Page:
I’m glad I’ve walked a long distance path in one go and in the recommended amount of time as I feel like I’ve proved something to myself. I know I can do it, so now I can walk paths any way I like without feeling like I have something to prove.
At the start of my walk I met a group of young guys sitting under the start/finish sign in Fort William celebrating the end of their walk with a crate of beers. They’d walked it the other way round to me. When I asked them about it and how long they’d taken I wouldn’t have been surprised if they’d said less than the usual amount of days. Instead they said, “Well most people take five or six days, but we took about two weeks”. They went on to say how much they’d enjoyed just walking however far they felt like and camping in nice places. As I did the walk I really appreciated what they meant by this and felt that their way was a great way to do it. I did feel like I was missing out on enjoying the wonderful places I was passing through because I was always aware that I had to keep walking to make that day’s target. I also felt like I spent far too much time looking at my feet and the ground and not enough at the wonderful views. So next time I do a one week walk, I’m going to allow 2 weeks. If I finish in one week, then I’ll have a week in hand to do something else. But I’ll know I have plenty of time to really enjoy my walk.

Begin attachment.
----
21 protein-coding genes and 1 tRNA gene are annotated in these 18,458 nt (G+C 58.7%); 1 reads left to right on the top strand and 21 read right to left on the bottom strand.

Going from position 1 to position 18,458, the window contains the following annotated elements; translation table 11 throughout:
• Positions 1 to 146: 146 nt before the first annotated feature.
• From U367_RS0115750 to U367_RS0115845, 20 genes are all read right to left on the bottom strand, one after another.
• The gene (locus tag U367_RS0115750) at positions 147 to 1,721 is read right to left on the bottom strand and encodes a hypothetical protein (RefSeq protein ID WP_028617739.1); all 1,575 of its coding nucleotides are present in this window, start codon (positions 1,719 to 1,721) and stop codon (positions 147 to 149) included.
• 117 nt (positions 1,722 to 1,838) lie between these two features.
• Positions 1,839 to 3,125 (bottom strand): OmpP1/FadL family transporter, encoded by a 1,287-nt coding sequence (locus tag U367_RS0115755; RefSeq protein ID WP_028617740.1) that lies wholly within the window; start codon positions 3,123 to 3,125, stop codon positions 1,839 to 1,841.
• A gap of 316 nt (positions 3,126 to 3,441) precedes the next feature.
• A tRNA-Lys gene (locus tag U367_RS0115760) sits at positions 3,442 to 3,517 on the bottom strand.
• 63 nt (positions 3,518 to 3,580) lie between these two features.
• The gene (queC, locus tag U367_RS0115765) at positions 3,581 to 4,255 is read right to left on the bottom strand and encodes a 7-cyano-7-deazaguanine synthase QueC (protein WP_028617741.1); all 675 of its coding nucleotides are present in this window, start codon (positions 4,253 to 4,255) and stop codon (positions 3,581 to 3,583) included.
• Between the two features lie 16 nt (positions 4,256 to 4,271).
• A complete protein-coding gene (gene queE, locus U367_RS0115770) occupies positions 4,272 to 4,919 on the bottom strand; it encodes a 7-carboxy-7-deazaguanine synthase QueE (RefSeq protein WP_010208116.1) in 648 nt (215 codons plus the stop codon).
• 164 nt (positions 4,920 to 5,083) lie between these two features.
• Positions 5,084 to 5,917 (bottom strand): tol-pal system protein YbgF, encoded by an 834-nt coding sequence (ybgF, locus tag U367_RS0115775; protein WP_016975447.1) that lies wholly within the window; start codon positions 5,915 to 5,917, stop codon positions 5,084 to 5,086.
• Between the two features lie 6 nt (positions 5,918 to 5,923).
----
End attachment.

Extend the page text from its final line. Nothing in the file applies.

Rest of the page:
The path was much harder than I thought it was going to be. And I mean that literally. I don’t mean it was a more difficult walk, but that it was very, very hard underfoot. Chunks of it were on roads (mainly very minor roads, with only the odd car) and most of the rest of it was on paths and tracks that were not only hard but often stony as well. By the end of each day the soles of my feet were really sore. It took a lot of lying down before the throbbing started to wear off. By the end of the week I was resorting to painkillers. If I was to do the walk again I would seriously consider getting some air cushioned trainers and walking in those. The stones would still hurt through the soles, but the overall impact would be a lot less that it was with my heavy, rigid-soled walking boots. Even though it’s been a wet summer, the path was never particularly muddy, so trainers would have been fine.
All along the path there were items of discarded clothing hanging on fences and trees. Was someone walking ahead of me trying to lighten their load? Or do lots of people lose random items of clothing on the walk and other people come along behind and hang them up?
I need a lighter tent. My tent is quite light for it’s size. It’s small, but I can sit up in it and have room to spread my stuff out and cook. I bought this one because it is light enough to carry, but also it’s good for spending long rainy days in. I didn’t want to be stuck in a tent that I can only lie down in and can only cook if I go outside. However, to carry it for this distance I really could have done with something ultra light. I will seriously have to look at bivvy bags too.